Vogue 1082 Skirt with Curves

(c) 2014 Soundstitches blog skirtNot very svelt on the hanger, this Vogue 1082 skirt perked up once finished and I wore it soon afterwards to my husband’s company party. It’s made out of green checked wool blend. It’s of some vintage, and I acquired it at a garage sale. I imagine it might have been planned for a matched jacket and skirt. Have a look at the curved pieces in this skirt, which I thought would be flattering. Pieces such as these are cut on the bias, and they risk stretching. A traditional treatment, and the one described in Sandra Betzina’s instructions, is to add twill tape to all of the curved edges. Instead of buying the several yards required, I used the selvedge edges of cottons. My rationale was not only money-saving, but I believed that the selvedges would be less thick and prevent warping of the seams. That didn’t work. Lumps were visible every time on to do other fitting. I ended up removing most of my improvised twill tape. The instructions should have called for stay-stitching instead, which would have minimized stretching but avoided the lumps.

Elements that differ from one side to the other are a challenge for me. A vent, for instance, will have a lining piece different on the right side than the left. And sure enough, that vent threw me off. I will confess to sewing up the whole thing in order to wear it for an evening, complete with extra flaps on the inside to encase the vent.

I wish I had read beforehand this piece of advice from a classic book, Tailoring, by Allyne Bane, from 1968 (McGraw-Hill):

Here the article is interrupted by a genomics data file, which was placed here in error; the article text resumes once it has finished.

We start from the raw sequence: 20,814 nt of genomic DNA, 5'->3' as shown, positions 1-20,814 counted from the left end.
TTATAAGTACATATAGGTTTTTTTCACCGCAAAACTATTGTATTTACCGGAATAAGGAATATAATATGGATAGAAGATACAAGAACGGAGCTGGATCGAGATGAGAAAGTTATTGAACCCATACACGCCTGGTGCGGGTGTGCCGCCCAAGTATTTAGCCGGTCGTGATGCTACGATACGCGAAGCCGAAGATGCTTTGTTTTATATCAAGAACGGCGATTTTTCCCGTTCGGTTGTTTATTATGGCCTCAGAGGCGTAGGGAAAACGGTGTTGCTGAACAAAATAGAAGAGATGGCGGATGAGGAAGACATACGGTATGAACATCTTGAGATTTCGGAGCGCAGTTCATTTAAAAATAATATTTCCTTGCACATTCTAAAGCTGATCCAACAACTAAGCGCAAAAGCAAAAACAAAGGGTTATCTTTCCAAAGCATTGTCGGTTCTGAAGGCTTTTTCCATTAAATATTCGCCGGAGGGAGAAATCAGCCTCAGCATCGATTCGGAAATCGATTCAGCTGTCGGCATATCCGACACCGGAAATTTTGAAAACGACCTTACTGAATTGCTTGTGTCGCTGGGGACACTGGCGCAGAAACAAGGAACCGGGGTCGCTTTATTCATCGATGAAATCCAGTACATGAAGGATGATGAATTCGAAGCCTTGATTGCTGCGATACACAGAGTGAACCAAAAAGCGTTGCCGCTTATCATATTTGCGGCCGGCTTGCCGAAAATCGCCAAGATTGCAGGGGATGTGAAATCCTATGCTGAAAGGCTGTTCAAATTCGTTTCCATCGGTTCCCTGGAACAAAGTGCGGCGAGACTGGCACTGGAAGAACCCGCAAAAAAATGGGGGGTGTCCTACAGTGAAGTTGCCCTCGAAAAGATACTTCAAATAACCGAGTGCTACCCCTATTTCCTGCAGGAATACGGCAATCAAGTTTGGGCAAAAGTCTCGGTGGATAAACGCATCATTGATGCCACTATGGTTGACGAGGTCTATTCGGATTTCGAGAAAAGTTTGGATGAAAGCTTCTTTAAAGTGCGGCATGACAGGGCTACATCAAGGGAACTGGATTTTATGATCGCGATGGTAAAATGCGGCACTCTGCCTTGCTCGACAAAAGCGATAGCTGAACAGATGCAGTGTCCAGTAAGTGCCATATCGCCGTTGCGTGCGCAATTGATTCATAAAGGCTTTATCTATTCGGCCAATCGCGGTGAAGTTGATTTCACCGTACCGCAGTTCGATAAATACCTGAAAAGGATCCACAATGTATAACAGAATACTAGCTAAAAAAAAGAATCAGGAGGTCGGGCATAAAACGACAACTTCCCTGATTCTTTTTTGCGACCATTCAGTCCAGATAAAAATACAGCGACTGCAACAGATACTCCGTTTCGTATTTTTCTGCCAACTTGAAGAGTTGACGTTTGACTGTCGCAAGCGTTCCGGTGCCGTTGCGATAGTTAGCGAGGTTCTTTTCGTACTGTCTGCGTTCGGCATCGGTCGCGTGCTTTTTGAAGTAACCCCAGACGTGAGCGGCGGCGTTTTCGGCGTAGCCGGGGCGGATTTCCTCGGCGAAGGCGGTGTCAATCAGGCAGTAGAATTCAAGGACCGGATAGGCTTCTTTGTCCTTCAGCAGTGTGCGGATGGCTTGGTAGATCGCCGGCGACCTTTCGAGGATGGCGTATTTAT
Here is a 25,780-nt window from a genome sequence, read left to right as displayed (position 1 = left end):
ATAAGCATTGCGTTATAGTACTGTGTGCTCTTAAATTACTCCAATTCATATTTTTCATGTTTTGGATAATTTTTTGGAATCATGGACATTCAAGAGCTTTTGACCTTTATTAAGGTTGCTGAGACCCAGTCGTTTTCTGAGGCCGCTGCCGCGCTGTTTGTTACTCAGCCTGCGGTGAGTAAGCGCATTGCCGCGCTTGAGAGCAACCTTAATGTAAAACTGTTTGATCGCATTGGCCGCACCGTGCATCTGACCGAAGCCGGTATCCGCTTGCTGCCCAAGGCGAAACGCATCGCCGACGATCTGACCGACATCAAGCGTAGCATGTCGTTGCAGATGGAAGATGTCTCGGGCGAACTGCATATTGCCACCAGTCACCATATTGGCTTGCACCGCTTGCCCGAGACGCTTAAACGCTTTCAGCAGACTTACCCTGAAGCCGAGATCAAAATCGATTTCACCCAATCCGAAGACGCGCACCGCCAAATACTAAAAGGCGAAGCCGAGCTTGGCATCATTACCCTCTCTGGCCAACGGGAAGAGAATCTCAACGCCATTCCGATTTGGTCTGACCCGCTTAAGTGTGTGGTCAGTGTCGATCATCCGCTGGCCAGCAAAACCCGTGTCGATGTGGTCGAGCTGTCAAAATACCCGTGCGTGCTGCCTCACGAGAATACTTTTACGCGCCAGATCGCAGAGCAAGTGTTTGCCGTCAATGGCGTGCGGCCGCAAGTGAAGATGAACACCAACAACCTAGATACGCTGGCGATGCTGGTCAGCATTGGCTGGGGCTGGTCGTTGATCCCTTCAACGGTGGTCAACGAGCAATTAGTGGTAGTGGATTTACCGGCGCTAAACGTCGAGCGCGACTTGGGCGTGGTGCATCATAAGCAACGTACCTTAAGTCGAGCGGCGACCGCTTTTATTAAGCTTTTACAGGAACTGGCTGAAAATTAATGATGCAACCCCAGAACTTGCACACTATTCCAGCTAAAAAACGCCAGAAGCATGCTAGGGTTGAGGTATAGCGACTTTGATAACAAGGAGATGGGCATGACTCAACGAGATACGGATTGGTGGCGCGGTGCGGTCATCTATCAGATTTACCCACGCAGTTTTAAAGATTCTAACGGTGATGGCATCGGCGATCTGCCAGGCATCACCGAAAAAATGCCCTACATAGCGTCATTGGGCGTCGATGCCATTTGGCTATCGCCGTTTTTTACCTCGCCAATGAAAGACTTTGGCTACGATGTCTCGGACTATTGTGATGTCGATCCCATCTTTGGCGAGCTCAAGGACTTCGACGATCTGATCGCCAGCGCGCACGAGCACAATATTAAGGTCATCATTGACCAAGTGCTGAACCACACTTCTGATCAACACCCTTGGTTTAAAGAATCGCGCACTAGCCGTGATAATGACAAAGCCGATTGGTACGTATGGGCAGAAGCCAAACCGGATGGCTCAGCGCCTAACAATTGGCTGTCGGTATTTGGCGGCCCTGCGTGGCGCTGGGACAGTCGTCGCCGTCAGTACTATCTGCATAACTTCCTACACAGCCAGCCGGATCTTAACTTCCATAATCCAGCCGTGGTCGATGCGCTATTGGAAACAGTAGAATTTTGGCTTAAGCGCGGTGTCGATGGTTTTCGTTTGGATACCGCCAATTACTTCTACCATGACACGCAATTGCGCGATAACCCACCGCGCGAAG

…cutting the wrong layer of lining would be a serious mistake. Because it is difficult at this time to determine exactly what ‘left side’ means, it is not wise to cut one layer of the fabric at this time. Instead, cut both layers the same and tailor-tack the cutting line.

Oh well.

I was thrilled to see that you can get your own copy of Tailoring on Amazon.com. (I got mine at a public library sale of old books.) It’s full of instructions on everything related to tailoring, and some things we don’t associate with tailoring, such as skirt construction, and of course cutting out a lining. I recommend this skirt for anyone with or without curves.

SoundStitches blog Vogue 1082

 

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2 thoughts on “Vogue 1082 Skirt with Curves

  1. Your skirt has some really interesting curved seams . I know they are not the easiest to sew, but yours look great. I made a similar Burda skirt and stay stitching work very well in preventing stretching on the curved seams, without adding any extra bulk.

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